Friends and Rivals in the East: Studies in Anglo-Dutch Relations in the Levant from the Seventeenth to the Early Nineteenth Century

Friends and Rivals in the East: Studies in Anglo-Dutch Relations in the Levant from the Seventeenth to the Early Nineteenth Century

Friends and Rivals in the East: Studies in Anglo-Dutch Relations in the Levant from the Seventeenth to the Early Nineteenth Century

Friends and Rivals in the East: Studies in Anglo-Dutch Relations in the Levant from the Seventeenth to the Early Nineteenth Century

Synopsis

This volume, based on both European and Ottoman sources, investigates the commercial, military and diplomatic relations between the Dutch and the English in the Levant from the early seventeenth to the early nineteenth century. On the one hand there was a more or less constant commercial rivalry and there were moments of outright military hostility between the two powers. On the other a common life in the Near East led to a form of solidarity which transcended the political situation in the home countries. The role of the local population of the Levant, of Ottoman officials, and of the Greeks, Armenians and other eastern Christians who intervened both as merchants and as embassy dragomans or interpreters, was often decisive in influencing the dealings between the Dutch and English residents. The nine papers examine these different aspects of a relationship which has never before been studied in a Levantine context.

Excerpt

Alastair Hamiltion

The broad lines of the history of friendship and rivalry between Holland and England in the seventeenth and eighteenth centuries are familiar enough. a common Protestantism had gained the two countries common Catholic enemies and had fostered alliances, first against Spain and then against France. Geographical proximity had invited emigration: England had long welcomed Dutch painters, engineers, cloth-workers and other craftsmen, and Holland provided a cordial haven for English refugees, for Puritan dissenters in the late sixteenth and early seventeenth century and for Royalists at the time of the Civil War and the Commonwealth. the coronation of William of Orange as king of England in 1689 inaugurated a period of common policies and strategies which endured for almost a century. There was also a profound English esteem for Dutch scholarship which guaranteed a more or less constant flow of English students to Dutch universities and close friendships and correspondence between the scholars of the two nations, while Dutch admiration of various aspects of English culture led to a high number of translations of English works, second only in quantity to those of French ones.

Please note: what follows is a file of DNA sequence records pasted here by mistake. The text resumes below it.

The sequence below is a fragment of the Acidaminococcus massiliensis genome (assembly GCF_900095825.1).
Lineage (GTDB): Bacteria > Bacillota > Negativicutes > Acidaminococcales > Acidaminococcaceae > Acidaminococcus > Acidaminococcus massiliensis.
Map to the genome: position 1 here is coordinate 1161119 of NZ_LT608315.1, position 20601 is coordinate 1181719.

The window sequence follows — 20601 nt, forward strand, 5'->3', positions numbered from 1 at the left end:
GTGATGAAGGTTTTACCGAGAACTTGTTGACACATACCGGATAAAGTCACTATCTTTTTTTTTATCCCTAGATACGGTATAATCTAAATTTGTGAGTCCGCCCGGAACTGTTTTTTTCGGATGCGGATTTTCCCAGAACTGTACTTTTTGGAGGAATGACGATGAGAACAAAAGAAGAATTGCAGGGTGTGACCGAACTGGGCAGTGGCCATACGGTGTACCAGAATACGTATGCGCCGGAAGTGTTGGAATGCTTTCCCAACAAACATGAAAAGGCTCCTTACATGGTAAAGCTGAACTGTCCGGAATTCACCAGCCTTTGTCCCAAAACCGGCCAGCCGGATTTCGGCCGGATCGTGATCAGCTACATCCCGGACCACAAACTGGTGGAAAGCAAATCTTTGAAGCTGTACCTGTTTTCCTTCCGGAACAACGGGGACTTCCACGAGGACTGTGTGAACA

Yet Holland and England were both naval powers, highly dependent on trade, and their strength developed concurrently. By the early seventeenth century they were hot competitors all over the world, in America, Africa and Asia. England took severe measures against the growing success of Dutch trade after the peace with Spain of 1647–8. the result was the first Anglo-Dutch War which broke out in 1652 and lasted until 1654. There followed a second war between 1665 and 1667, and a third from 1672 to 1674. the state of generally stable and friendly relations, of alliance and collaboration, introduced by William iii, ended in 1780 with a fourth trade war which extended to 1784. the English were then out to weaken the Dutch carrying trade, but the emergence of the revolutionary Batavian Republic in 1795 gave Britain its final chance to capture most of the Dutch colonies and put an end to two centuries of commercial rivalry.

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